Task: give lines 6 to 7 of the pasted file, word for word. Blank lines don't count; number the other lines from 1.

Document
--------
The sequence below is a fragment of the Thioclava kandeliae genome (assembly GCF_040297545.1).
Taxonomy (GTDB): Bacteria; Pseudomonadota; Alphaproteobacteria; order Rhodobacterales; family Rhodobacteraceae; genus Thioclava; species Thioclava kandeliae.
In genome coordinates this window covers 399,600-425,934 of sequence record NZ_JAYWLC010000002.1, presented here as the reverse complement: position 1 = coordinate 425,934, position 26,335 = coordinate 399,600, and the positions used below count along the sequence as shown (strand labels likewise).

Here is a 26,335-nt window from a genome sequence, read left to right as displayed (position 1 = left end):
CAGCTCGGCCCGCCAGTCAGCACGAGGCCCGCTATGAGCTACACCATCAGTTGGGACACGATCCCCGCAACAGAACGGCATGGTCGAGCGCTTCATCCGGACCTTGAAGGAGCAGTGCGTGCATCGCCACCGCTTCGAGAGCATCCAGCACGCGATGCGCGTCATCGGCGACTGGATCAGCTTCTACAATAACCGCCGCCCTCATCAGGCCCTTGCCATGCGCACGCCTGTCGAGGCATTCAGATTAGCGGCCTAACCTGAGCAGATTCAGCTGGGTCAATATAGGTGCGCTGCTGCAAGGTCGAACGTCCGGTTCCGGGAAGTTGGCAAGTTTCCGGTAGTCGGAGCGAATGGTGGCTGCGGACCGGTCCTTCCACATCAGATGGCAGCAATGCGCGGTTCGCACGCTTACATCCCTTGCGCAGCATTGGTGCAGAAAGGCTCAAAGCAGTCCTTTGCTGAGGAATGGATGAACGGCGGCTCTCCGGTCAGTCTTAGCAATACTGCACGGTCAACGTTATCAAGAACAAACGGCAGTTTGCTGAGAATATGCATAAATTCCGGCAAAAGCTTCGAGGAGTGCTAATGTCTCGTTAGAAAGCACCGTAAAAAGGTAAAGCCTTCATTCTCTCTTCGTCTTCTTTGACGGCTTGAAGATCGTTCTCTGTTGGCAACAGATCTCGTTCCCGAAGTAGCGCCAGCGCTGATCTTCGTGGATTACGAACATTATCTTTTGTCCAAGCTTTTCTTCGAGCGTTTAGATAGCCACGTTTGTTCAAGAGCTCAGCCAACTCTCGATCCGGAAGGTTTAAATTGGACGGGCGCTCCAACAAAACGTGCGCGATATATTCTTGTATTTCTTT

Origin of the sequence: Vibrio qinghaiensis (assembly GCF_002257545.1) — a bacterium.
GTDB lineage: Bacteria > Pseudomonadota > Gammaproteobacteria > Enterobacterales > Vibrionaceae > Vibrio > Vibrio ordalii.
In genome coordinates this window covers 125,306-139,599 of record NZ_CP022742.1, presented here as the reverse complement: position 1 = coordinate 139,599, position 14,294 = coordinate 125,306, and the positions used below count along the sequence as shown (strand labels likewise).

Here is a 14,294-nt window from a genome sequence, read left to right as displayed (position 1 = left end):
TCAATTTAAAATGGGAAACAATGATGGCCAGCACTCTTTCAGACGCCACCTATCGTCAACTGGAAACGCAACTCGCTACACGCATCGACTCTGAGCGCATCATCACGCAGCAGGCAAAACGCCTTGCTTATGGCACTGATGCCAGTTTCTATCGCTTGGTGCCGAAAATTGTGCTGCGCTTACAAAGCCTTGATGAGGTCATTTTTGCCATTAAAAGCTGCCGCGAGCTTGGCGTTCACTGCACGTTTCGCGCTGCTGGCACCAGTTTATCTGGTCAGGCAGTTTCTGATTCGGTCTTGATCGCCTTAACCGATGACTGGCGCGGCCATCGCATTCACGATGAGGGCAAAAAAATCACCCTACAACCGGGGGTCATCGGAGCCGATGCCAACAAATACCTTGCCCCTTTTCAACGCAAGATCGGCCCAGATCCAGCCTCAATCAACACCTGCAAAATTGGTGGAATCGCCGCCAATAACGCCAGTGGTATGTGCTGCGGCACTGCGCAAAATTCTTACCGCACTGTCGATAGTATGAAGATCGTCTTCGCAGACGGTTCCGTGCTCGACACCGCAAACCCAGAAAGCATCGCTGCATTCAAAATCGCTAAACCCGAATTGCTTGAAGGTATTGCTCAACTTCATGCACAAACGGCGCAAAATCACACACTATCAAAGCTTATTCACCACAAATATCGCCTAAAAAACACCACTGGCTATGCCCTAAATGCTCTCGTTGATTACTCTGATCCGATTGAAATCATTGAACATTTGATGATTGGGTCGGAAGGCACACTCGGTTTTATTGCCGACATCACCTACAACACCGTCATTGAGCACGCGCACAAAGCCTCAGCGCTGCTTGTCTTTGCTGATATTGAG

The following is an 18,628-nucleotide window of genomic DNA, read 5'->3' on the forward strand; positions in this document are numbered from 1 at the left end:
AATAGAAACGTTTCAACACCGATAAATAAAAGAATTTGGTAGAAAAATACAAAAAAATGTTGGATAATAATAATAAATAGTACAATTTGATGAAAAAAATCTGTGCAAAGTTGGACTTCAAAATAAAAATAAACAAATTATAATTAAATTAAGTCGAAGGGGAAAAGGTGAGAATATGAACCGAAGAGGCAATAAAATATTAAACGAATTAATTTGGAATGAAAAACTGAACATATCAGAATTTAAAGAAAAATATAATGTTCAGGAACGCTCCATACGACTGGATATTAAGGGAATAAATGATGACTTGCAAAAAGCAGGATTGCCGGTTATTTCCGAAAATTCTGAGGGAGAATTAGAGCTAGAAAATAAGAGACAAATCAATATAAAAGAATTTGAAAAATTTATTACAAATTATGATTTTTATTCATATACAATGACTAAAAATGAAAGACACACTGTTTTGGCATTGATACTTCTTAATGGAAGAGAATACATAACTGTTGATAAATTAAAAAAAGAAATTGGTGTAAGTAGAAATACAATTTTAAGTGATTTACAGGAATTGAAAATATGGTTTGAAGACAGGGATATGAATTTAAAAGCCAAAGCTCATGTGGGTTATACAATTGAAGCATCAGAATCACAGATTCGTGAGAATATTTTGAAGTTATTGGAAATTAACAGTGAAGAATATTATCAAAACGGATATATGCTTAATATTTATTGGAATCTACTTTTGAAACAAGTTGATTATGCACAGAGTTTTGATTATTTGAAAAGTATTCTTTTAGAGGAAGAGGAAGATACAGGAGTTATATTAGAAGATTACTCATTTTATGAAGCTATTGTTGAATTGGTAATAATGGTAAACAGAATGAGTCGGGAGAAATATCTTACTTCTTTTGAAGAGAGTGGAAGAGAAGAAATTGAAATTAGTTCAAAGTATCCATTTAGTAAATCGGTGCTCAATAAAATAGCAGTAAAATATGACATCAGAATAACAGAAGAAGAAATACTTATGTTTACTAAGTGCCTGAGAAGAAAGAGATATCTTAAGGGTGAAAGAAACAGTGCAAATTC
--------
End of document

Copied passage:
Origin of the sequence: Vibrio qinghaiensis (assembly GCF_002257545.1) — a bacterium.
GTDB lineage: Bacteria > Pseudomonadota > Gammaproteobacteria > Enterobacterales > Vibrionaceae > Vibrio > Vibrio ordalii.